Cook course set for the weekend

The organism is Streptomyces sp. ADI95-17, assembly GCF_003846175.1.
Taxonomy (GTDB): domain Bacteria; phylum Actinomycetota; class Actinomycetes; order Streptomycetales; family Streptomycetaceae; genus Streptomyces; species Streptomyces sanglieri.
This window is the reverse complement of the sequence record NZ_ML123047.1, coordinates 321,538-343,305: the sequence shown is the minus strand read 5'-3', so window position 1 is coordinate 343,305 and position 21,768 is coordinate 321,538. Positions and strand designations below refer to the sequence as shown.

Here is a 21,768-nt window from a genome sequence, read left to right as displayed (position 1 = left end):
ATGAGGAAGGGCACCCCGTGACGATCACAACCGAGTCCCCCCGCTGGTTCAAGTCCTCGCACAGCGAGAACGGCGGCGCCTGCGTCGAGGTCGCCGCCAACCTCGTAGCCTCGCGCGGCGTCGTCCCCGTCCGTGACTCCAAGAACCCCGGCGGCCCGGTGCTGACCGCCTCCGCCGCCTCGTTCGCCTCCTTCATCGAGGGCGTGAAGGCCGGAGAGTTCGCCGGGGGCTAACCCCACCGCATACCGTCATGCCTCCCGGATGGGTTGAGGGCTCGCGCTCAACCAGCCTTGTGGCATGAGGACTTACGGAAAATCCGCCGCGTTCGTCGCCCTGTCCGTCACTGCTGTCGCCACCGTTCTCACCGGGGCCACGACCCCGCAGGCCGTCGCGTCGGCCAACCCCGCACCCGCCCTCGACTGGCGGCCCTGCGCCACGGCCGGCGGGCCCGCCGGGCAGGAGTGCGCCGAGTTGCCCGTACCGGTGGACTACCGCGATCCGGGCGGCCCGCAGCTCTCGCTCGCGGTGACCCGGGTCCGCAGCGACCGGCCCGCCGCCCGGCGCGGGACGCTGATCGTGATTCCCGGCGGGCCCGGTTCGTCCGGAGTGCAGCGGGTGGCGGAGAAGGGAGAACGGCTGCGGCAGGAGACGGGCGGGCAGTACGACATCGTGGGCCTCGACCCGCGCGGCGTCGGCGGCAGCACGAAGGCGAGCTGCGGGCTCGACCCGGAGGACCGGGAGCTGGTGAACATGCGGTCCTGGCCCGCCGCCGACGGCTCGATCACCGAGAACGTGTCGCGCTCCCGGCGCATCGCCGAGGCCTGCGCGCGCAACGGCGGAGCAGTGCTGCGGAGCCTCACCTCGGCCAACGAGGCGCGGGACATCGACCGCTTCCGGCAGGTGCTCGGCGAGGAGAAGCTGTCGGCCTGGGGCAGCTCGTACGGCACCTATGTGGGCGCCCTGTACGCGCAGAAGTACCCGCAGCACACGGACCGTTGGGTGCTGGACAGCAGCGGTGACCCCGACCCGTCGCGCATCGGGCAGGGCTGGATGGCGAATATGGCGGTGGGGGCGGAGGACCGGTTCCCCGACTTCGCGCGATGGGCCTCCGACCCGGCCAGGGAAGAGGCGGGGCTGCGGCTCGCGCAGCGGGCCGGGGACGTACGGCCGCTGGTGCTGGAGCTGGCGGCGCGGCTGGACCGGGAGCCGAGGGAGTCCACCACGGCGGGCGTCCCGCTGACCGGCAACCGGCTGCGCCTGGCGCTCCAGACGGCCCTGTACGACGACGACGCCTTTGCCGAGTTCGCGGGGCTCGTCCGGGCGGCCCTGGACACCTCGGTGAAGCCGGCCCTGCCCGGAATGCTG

Its a slower pace of life with the deep thermal glider. Last year Scarlet called every 8 hours, and since she was a surface glider, we were always responding to the combination of weather-forced and internal changes in the surface ocean. This deep glider slows the pace down even more than a surface glider. We are alternating between 7-8 hour single-yo (one downcast & one upcast) missions and 14-15 hour double-yo missions as Tod at Teledyne Webb continues his tuning of the flight characteristics. Once Tod has the flight parameters squared away, we'll spend some time on the sensor data. Once we settle in on a vertical speed profile, we want to compare a couple of CTD upcasts and downcasts on a double yo mission. All this can be accomplished while sitting off the CaRA testbed in Puerto Rico and St. Thomas, just like RU26. But RU26 is being recovered by our CaRA partners at the University of Puerto Rico Mayaguez. We want Cook in position on the western side of the 26.5 N transect at the beginning of summer. That means tuning as we go. Amelia & Kyle already started the path planning process, switching from last week's blue route to this week's green route based on the U. Colorado satellite Sea Surface Height (SSH) data seen below. John is setting up the NASA global Sea Surface Temperature (SST) maps, and the Navy HYCOM forecast model, for the google earth glider navigation interface. We'll soon post instructions on how you can download the google earth kmz files to follow along.

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